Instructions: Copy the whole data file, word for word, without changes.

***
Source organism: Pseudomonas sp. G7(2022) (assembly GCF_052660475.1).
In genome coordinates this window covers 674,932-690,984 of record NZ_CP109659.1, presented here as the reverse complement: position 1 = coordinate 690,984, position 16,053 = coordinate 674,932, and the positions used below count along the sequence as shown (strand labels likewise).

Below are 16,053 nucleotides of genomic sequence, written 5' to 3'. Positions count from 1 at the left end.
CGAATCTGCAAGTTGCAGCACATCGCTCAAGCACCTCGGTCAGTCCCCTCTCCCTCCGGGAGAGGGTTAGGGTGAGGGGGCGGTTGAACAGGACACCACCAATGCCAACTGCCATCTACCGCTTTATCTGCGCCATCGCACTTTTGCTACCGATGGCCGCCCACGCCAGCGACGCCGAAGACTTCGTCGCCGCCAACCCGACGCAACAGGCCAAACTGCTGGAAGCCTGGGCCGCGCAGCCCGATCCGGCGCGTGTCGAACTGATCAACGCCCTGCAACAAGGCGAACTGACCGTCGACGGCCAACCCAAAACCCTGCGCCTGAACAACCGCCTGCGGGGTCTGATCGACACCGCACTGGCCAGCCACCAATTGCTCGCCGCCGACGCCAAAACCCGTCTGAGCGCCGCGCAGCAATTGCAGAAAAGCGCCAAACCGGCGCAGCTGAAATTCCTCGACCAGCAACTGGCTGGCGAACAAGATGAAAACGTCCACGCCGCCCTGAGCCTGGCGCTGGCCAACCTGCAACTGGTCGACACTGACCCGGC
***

Source organism: Pseudomonas sp. G7(2022) (assembly GCF_052660475.1).
In genome coordinates this window covers 674,932-690,984 of record NZ_CP109659.1, presented here as the reverse complement: position 1 = coordinate 690,984, position 16,053 = coordinate 674,932, and the positions used below count along the sequence as shown (strand labels likewise).

Below are 16,053 nucleotides of genomic sequence, written 5' to 3'. Positions count from 1 at the left end.
CGAATCTGCAAGTTGCAGCACATCGCTCAAGCACCTCGGTCAGTCCCCTCTCCCTCCGGGAGAGGGTTAGGGTGAGGGGGCGGTTGAACAGGACACCACCAATGCCAACTGCCATCTACCGCTTTATCTGCGCCATCGCACTTTTGCTACCGATGGCCGCCCACGCCAGCGACGCCGAAGACTTCGTCGCCGCCAACCCGACGCAACAGGCCAAACTGCTGGAAGCCTGGGCCGCGCAGCCCGATCCGGCGCGTGTCGAACTGATCAACGCCCTGCAACAAGGCGAACTGACCGTCGACGGCCAACCCAAAACCCTGCGCCTGAACAACCGCCTGCGGGGTCTGATCGACACCGCACTGGCCAGCCACCAATTGCTCGCCGCCGACGCCAAAACCCGTCTGAGCGCCGCGCAGCAATTGCAGAAAAGCGCCAAACCGGCGCAGCTGAAATTCCTCGACCAGCAACTGGCTGGCGAACAAGATGAAAACGTCCACGCCGCCCTGAGCCTGGCGCTGGCCAACCTGCAACTGGTCGACACTGACCCGGC